Is certainty a crutch? Sometimes it can be. It depends on how that certainty is formed.
When Chuck Yeager broke the sound barrier in 1947, many of his fellow pilots were decidedly uncertain it could be done. Some suggested that he should be fully insured. A few of his peers had already died trying. There was little certainty that such a physical barrier could be pierced. Yeager is said to have been very certain that it could be broken. “What barrier?”
A more arbitrary barrier—the four-minute mile—was broken by Roger Bannister in 1954. What makes this more subjective is the nature of both the mile and the minute. Both are arbitrary units of measure that have no direct relation to one’s ability to run.
Yeager’s “sound barrier,” on the other hand, was a very real and physical obstacle; it involved a tangible change of state between subsonic and supersonic travel. That boundary is marked by the rather noisy “sonic boom.” In fact, the crack of a whip is just such a “sonic boom.”
And yet Bannister’s breakthrough on the track suddenly unleashed a flurry of copycats, just as did Yeager’s performance in the air. Suddenly, everyone was certain it could be done, because someone else had already done it.
Something about the fact that it had already been done gave others the crutch of certainty they needed to duplicate the feat. You might want to re-read that last sentence again. There is a world of wisdom and inspiration in it.
This distinction gives us an advantage. How? Breakthroughs are all around us waiting to happen for the first time. All it takes is someone with the right accident or the right, brazen certainty to find them.
Now, if you want to go through life accidentally, as so many on this planet seemed destined to do, have at it. On the other hand, if you want to accomplish something no one else has done, simply write it down in detail and imagine yourself already there. Don’t just think it—feel it.
Certainty of the Children of Atlantis and the Start of Civilization
Jared Diamond, in his best-selling book, Guns, Germs and Steel, proposed the idea that passive elements of geography increased the likelihood of civilization getting a start. He developed some compelling arguments to support that thesis. In Eurasia, humans had the latitude to expand and mix ideas—from one longitude to another. Humans resist changes in latitude, because of the changes in climate, temperature, and available food. Crops that grow at mid-latitudes likely won’t do well at low or high latitudes.
Starting civilization is not something that is preordained. Most people would likely view such an undertaking as impossible, if they were starting out as simple hunter-gatherers.
But what if someone knew that civilization was already possible? What if the children of Atlantis—descendants of the refugees of that lost island empire—showed the primitives of Eurasia how to plant wheat or rice, how to hew stone and how to bury their dead?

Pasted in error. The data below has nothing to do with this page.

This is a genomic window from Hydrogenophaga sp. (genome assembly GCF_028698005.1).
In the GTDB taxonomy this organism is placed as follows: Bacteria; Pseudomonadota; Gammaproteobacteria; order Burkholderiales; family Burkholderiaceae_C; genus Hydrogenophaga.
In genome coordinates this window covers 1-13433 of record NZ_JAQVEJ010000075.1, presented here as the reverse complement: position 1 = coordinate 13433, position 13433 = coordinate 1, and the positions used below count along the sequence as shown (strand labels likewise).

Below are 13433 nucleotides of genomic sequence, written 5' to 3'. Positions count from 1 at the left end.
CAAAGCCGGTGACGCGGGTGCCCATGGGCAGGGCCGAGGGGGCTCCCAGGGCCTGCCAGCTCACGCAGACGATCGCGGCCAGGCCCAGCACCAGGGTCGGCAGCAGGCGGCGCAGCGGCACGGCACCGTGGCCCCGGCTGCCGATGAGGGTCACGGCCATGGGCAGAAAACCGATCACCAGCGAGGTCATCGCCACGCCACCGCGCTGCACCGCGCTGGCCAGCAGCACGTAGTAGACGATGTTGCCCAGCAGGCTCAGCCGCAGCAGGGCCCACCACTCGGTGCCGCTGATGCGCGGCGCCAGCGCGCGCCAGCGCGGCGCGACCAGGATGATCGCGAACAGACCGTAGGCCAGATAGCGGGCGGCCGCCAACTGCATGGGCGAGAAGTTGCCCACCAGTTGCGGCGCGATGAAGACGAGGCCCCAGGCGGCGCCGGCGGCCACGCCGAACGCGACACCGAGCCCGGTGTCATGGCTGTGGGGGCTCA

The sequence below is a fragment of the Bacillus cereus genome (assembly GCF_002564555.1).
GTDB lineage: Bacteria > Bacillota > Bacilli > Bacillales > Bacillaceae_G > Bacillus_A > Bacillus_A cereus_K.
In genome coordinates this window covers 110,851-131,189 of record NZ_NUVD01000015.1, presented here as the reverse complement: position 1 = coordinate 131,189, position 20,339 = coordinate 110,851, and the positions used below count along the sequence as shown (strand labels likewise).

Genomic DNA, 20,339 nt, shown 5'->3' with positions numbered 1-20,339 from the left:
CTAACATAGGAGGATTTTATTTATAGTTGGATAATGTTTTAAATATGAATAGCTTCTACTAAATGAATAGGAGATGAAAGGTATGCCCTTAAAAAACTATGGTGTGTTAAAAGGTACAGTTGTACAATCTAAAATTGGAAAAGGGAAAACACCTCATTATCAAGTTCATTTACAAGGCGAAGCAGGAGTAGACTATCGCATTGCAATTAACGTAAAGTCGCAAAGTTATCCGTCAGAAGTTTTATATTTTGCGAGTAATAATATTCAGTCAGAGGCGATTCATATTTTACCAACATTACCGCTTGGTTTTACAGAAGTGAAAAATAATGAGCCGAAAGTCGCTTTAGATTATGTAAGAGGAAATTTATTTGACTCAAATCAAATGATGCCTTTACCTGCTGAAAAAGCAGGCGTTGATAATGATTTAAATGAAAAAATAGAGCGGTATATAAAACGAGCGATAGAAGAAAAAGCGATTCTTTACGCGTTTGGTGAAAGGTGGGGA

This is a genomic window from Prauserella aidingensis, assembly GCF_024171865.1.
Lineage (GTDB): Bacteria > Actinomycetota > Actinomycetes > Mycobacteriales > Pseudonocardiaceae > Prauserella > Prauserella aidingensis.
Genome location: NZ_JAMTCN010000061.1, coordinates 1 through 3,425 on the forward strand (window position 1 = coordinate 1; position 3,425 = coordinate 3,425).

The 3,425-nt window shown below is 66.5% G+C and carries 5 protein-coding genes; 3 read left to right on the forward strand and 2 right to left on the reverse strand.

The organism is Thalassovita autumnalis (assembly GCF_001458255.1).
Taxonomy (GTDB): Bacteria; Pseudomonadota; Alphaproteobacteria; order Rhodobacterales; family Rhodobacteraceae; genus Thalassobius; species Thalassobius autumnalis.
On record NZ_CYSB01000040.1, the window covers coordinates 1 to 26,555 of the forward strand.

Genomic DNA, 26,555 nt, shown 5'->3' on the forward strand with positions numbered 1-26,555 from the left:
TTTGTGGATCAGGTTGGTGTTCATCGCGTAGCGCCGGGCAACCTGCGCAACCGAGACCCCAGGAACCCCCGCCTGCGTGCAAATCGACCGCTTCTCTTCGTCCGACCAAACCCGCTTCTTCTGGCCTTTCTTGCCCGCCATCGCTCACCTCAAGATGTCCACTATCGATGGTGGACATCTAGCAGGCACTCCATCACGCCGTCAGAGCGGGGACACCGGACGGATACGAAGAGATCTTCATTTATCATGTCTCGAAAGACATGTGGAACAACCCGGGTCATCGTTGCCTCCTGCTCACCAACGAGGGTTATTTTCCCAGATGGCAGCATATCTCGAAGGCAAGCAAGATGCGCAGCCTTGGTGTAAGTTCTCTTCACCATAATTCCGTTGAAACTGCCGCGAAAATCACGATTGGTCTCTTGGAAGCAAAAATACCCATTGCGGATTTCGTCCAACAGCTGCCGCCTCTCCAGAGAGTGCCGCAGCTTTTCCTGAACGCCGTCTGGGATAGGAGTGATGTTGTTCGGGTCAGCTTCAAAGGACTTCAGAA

Don’t believe in Atlantis? That’s okay. Atlantis doesn’t believe in you, either. For decades, skeptics of Atlantis said that there is no evidence of civilization existing that far back. Little did they realize that their skepticism is based on an “argument-to-ignorance” type logical fallacy. All it takes is one piece of evidence to shatter their argument. And, in 1995, scientists began digging at Göbekli Tepe, Turkey, unearthing large stone structures decorated with intricate carvings. The estimated date: 9500 BC—merely a hundred years after Plato’s date for the end of Atlantis. And you have to ask, what other evidence is out there yet to be dug up?
Scientists characterize the site as the oldest known religious structure in the world. They speculate that the builders were hunter-gatherers who may have lived at least part of the year in nearby villages. What if the builders were hunter-gatherers by necessity, rather than by choice?
The site contains 20 round structures. Only 4 of them have been excavated. Wikipedia tells us, “Recent DNA analysis of modern domesticated wheat compared with wild wheat has shown that its DNA is closest in sequence to wild wheat found on Mount Karaca Dağ 20 miles (32 km) away from the site, suggesting that this is where modern wheat was first domesticated.”
For more information on evidence that supports the past possible reality of Atlantis, check out Mission: Atlantis.
Certainty for Building Your Own Future
Certainty doesn’t have to wait for someone else. As with any emotion, you create your own confidence. Sure, you can use conditions in your environment or experience to justify your emotions and confidence, or you can decide to create confidence despite what goes on in your environment.
Realize this: civilization was not built by reasonable people. Reason has its place, but it acts as a double-edged sword. You can be just as confident that something won’t work as you can be that it will work. Either way, you frequently prove yourself right.
This article was originally published 2013:0320 on AndthePursuitOfHappiness.com.